Use Cases for Limited-Session Programming
Micro-Mentoring is intentional pairing of a mentor and mentee for between one and three sessions focused on a very specific topic or skill. For more of an introduction, read our earlier blog post. Of course, it is possible to create programs with more than three sessions! But at some point we move from Micro-Mentoring to "regular" mentoring. What is most important is to use a structure and definition that make the most sense for your context.
Mentors and mentees meet once, either virtually or in-person. The session can be structured to include some pre- and post-reflection or follow-up, depending on the objectives. There are multiple use-cases for single-session programing. For instance:
Encourage informational interviews about roles, departments or sites for those considering career moves
Expand professional networks, and bring fresh perspectives to the work
Bring attention and focus to narrowly defined topic areas
You can run multiple single-session "events" to create more connections between staff and tap into multiple areas of expertise. If you have a limited number of experts in a particular area, multiple mentees can be paired with each expert to form small group coaching sessions.
Mentors and mentees meet twice, either virtually, in-person or one of each. The program can be structured to can include some pre and post reflection or follow-up. The two-session format provides an opportunity to include an activity or email touchpoint between the two meetings. These middle activities can vary depending on the topic, objectives of the mentoring or other intuitional factors, but can include the mentee:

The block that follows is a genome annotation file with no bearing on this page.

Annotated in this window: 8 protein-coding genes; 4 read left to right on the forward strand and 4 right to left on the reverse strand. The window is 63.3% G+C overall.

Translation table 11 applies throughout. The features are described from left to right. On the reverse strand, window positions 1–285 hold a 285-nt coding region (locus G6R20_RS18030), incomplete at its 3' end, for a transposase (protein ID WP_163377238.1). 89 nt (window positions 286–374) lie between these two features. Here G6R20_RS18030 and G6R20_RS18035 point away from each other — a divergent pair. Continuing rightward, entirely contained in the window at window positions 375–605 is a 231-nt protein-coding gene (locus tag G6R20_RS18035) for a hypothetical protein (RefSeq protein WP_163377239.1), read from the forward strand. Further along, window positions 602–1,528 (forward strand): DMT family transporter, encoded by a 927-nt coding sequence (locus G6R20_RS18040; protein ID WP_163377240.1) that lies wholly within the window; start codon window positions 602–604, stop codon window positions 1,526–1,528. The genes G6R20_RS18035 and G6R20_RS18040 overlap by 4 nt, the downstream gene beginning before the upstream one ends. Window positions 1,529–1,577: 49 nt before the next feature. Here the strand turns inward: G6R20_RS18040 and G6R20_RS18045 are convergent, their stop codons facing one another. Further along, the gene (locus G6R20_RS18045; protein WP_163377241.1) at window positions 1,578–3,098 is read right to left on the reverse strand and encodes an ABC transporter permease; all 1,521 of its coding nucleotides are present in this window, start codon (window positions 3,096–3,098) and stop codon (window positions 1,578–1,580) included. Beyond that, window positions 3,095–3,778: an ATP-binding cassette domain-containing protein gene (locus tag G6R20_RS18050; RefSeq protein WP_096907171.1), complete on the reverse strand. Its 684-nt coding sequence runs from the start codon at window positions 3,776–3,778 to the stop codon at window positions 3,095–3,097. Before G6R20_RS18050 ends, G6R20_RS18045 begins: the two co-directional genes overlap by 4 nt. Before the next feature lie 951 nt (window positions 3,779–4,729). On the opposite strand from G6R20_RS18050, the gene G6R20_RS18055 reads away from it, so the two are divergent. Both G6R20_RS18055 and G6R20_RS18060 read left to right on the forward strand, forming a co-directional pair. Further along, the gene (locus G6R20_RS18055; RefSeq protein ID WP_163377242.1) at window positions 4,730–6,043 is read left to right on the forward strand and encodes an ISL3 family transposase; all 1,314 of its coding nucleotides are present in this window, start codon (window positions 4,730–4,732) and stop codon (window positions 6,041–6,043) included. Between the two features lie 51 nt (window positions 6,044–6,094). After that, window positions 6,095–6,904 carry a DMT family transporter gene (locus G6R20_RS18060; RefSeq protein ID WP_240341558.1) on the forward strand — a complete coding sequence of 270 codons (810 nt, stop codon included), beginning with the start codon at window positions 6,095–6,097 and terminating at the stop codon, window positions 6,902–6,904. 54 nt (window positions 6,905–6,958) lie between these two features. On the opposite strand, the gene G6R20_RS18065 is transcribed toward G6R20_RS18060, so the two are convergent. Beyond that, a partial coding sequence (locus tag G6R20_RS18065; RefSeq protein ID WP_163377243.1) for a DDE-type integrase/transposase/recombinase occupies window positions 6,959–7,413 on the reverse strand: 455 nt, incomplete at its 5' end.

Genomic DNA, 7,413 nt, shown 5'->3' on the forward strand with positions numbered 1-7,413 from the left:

Designing a plan, getting email feedback from the mentor and executing the plan before the next session
Taking action steps and reporting by email for feedback before the next session
Creating a work product for feedback that can be implemented before the next session (for instance an email communication to families, an analysis of student data and a differentiated lesson plan, etc.)
A program with a three-meeting structure can include different blends of virtual or in-person sessions. These provide the opportunity for two feedback touchpoints between the sessions. Because three meetings allow for some specific action steps between the meetings as well as reflection and follow-up, they are useful to:
Deepen engagement with topics where feedback on work products would be helpful to build confidence and expertise in between the two live sessions (lesson planning, differentiating activities, etc.)
Promote shared reflection with the second meeting as well as support identifying action steps or additional ways to progress
Provide more time for diagnosing the problems or identifying focus areas (useful when your development areas are broadly defined)
Allow for a quick session of meetings that aren't centered around a work product but where immediate feedback and reflection may be most helpful (for instance classroom management, family engagement, etc.)
For links to down loadable resources to support participants, visit our Micro-Mentoring Resources page.